Researchers in poor neighborhoods of Cape Town, South African tried to see if sending low-income underserved patients short text messages would improve patientsâ€™ adherence to taking anti-hypertension drugs regularly. The results were disappointing, but the strategy should be further explored, a UK team concluded.
Getting patients in impoverished areas to like parts of South Africa to comply with drug regimens can be a challenge.
Seizing on the fact that even though these residents are poor and may live in shanty towns, they tend to have cell phones, researchers tried texting a large group of Cape Town patients who had high blood pressure.
The team wanted to see if sending short text messages would improve patients’ adherence to taking their drugs regularly.
The results were disappointing, Andrew Farmer, Nuffield Department of Primary Care Health Sciences University of Oxford, Oxford, UK and colleagues reported in Circulation.
Though the health reminder messaging system has worked in some settings and with other health conditions, using it in a low-income population in Cape Town resulted in only modest drops in systolic blood pressure, the team concluded.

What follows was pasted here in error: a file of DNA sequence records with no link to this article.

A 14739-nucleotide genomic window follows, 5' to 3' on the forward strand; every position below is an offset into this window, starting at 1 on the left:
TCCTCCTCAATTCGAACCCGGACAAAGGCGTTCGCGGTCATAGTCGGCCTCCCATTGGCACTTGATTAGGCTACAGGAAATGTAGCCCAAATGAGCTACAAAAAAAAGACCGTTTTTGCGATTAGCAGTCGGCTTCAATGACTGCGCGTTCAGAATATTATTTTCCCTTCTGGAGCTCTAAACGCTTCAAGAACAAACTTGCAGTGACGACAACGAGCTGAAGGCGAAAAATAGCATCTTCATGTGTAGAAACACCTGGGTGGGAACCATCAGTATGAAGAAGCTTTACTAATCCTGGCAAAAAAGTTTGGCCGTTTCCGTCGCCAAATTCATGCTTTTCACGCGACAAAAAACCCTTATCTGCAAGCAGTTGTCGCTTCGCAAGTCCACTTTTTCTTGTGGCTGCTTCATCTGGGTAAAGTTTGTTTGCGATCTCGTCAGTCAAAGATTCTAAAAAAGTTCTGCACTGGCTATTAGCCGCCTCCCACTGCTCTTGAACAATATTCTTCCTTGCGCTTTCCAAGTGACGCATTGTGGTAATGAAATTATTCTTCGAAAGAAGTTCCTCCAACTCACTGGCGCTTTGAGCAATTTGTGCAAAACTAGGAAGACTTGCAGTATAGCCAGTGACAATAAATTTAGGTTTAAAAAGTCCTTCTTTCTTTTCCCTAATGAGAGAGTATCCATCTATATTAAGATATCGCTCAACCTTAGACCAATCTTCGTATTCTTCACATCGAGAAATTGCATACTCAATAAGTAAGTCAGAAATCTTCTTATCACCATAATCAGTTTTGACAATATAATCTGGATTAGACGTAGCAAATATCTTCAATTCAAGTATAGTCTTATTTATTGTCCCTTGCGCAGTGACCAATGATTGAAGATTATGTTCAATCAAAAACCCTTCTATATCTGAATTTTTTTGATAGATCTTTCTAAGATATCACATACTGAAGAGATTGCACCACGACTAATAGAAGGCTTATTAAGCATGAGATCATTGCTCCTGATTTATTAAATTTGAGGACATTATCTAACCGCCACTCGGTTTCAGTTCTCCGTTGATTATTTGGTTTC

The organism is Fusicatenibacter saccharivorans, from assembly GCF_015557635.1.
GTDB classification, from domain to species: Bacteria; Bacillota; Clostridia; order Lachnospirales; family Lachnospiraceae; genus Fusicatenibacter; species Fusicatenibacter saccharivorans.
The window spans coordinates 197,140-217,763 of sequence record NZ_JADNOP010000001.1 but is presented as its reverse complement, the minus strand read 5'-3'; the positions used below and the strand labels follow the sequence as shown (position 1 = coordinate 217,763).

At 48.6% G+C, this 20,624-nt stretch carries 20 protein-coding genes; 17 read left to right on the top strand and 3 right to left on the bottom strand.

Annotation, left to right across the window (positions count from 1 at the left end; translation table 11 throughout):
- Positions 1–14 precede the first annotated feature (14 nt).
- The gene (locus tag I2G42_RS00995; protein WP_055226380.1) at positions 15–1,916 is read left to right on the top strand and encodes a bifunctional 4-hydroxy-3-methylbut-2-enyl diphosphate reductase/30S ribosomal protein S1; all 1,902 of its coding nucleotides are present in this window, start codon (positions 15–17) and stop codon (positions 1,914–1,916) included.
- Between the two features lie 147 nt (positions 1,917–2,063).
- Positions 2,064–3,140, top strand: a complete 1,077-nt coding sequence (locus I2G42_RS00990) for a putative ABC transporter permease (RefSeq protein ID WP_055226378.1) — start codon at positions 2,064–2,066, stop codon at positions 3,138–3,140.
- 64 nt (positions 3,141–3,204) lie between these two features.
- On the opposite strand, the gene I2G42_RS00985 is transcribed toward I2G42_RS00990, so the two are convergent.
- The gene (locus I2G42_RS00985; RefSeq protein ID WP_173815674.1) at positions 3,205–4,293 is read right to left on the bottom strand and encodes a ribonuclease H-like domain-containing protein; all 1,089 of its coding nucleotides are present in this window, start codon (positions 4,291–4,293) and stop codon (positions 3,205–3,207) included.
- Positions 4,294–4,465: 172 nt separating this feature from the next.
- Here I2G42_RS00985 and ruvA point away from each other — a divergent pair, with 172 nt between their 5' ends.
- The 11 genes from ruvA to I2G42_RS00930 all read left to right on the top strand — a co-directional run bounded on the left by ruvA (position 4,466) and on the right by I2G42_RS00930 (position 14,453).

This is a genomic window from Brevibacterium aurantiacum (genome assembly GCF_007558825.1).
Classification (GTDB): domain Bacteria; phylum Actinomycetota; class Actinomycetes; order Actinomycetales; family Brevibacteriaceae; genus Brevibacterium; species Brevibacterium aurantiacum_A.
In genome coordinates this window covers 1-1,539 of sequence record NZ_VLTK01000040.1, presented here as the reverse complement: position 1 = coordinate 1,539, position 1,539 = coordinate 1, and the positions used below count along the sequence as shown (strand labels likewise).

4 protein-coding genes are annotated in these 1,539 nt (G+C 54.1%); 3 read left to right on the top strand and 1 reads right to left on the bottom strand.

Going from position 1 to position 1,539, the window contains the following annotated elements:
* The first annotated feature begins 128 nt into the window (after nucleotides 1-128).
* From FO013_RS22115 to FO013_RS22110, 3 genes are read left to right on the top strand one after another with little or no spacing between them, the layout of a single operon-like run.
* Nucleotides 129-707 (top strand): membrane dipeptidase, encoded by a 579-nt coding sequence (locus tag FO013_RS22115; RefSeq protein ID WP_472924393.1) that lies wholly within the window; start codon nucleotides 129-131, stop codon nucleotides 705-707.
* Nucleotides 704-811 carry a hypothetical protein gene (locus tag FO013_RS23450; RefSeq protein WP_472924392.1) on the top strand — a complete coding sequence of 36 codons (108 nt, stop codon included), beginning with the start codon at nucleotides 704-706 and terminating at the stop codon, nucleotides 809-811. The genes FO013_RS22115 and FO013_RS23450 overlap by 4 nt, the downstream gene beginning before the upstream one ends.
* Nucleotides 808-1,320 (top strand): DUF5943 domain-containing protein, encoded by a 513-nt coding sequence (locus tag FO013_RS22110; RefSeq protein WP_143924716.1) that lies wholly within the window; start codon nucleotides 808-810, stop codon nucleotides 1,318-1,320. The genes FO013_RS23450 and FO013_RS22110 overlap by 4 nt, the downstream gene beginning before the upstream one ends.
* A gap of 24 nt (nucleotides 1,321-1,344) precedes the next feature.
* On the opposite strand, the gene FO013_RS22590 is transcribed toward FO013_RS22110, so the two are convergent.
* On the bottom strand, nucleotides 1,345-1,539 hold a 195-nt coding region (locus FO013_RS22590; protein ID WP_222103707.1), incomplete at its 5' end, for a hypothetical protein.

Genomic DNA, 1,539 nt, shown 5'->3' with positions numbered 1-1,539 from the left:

At 12-months, the mean adjusted change (95% CI) in systolic blood pressure compared to usual care was -2.2 mm Hg (-4.4 to -0.04) with information-only SMS and -1.6 mm Hg (-3.7 to 0.6) with interactive SMS. Odds ratios (95% CI) for the proportion of participants with a blood pressure.
The study involved 1,300 patients at least 21 years old who had been diagnosed by a clinician as having high blood pressure.
All had regular access to a mobile phone, despite having monthly incomes of less than $270 (US) and that about a third lived in shacks or other “informal dwellings” including lean-to structures made of plastic and cardboard.
The researcher's hope was that despite these obstacles, the text messages could get the patients more engaged in their treatments, with a goal of preventing strokes and heart attacks.
“This intervention was delivered in a setting where providing health care is challenging,” they wrote.
There was some benefit, but it was modest, they concluded.
There were eight different messages meant to offer encouragement, such as “Your good health is important; please try to do more exercise; activities that make you sweat or your heart beat faster are good for you.”
One was scolding: “Did you know untreated high blood pressure (when you don’t take your pills) puts you at risk for heart disease” and another warned “Please don’t give your meds to people who are not prescribed them.”
They also got “Happy Birthday” texts.
At the end of the tria.l the difference in blood pressure for those who got the texts was “similar to that of intensive face-to-face behavioral counseling.”
The drop in blood pressure “was smaller than anticipated,” they concluded, but added that the approach is inexpensive and should be studied further.